Perhaps that’s why I like Meeting for Worship so much. Because there is that space, time, and silence, but we’re not alone, we do it together. And that’s the paradox of life. We are all absolutely unique, distinct and alone, and we are all completely connected, part of a greater whole.

Drugs, alcohol, and really good coffee

January 27, 2007

Ironic? Karma coming full circle? Terrifying? For me the feeling of being called to run a session on drugs and alcohol the first night of Summer Gathering was all three.

When I was a teenager there were several Summer Gatherings where Young Friends (YFs) drank. One year when Summer Gathering was over New Years Eve, all the YFs organised to go off site and drink. Two people stayed sober to make sure everyone was safe, only overage YFs bought the alcohol. We went to a park, drank in a big fort, and saw the New Year in. Nothing went wrong, no one got too drunk, and we all came back safely together. Even so, the next day we were in big trouble. The adults were upset at us, and we had to have a big meeting with about 50 people. It went on for hours. We got to have our say, but none of us could really see why we’d upset them.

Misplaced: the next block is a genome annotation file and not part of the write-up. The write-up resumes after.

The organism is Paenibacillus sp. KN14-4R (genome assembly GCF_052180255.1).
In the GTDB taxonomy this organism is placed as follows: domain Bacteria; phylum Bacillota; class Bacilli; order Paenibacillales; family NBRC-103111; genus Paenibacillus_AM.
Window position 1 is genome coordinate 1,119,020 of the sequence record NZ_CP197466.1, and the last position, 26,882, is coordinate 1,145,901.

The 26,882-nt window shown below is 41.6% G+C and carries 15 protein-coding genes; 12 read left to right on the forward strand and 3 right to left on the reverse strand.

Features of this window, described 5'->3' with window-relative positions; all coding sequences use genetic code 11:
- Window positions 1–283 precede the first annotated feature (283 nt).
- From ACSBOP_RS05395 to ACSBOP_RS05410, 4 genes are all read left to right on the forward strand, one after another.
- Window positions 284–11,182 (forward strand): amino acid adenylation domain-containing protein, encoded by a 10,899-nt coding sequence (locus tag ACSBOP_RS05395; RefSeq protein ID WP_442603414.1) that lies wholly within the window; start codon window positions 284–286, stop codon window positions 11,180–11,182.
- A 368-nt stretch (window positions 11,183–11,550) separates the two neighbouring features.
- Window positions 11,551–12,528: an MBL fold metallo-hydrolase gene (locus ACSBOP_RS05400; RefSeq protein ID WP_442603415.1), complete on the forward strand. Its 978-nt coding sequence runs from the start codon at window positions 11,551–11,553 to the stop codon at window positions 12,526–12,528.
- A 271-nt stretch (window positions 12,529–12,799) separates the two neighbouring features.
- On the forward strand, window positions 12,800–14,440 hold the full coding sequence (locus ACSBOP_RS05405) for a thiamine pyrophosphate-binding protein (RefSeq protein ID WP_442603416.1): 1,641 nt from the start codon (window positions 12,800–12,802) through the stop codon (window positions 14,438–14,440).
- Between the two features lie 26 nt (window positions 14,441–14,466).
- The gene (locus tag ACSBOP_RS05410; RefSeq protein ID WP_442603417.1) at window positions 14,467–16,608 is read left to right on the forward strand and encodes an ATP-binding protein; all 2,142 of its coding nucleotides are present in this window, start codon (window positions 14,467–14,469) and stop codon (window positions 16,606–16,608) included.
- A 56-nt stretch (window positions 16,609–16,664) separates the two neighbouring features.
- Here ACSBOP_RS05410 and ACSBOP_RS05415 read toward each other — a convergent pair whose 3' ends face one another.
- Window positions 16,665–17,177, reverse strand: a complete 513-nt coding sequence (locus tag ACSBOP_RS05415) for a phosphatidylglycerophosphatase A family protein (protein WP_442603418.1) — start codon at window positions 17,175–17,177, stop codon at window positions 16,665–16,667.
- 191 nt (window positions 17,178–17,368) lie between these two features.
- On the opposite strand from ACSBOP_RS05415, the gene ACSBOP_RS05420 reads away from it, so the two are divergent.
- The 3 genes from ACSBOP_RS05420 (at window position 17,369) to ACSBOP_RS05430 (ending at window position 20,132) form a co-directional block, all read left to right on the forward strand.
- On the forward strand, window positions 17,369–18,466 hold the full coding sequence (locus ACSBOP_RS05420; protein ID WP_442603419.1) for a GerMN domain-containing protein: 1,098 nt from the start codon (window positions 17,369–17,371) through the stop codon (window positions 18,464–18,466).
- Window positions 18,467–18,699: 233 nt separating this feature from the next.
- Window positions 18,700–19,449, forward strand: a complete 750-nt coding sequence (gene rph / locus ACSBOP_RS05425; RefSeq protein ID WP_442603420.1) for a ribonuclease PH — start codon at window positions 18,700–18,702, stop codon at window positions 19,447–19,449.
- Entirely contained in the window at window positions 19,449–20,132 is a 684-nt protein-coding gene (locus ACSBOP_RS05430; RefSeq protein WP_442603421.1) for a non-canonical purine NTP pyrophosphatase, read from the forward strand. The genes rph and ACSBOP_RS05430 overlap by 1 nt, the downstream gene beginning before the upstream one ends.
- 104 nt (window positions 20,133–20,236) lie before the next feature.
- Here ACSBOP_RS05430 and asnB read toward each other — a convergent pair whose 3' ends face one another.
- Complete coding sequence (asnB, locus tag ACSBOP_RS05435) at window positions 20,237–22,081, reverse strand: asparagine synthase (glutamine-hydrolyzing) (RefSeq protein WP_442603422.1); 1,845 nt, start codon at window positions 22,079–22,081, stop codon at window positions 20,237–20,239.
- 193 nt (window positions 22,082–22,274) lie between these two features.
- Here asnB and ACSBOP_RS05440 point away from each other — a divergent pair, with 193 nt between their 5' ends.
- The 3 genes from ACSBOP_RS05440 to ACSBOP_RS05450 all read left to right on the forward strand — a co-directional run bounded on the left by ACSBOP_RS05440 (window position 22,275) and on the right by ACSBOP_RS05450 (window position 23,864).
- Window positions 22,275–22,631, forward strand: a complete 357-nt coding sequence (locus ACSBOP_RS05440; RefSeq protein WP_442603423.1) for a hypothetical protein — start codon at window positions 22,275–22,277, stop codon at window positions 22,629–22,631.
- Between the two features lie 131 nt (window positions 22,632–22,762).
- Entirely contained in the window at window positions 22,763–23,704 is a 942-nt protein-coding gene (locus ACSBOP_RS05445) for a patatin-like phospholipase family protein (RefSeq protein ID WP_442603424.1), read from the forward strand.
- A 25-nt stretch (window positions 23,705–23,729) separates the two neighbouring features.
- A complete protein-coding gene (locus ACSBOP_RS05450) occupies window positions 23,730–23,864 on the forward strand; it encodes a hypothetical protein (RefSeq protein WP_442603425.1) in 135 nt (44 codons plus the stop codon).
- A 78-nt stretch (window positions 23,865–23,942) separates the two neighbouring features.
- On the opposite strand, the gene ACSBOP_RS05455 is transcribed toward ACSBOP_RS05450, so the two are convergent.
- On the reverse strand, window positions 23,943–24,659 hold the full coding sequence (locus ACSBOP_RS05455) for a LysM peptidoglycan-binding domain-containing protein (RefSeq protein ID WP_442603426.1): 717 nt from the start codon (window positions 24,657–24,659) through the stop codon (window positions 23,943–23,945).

Fourteen years later I was at a recent Summer Gathering, where a number of small groups of adults went to the pub, or off to a restaurant and had wine with dinner. The rules hadn’t changed, the enrolment form said the Summer Gathering was alcohol free. Had the culture changed? Was it a double standard? I began to realise that the issue was complex, not just about the rules of the site, not just about safety, but also about being inclusive. Those years ago we had included all the YFs, but we had excluded the adults. We had literally divided the community. Perhaps that’s really why they were upset.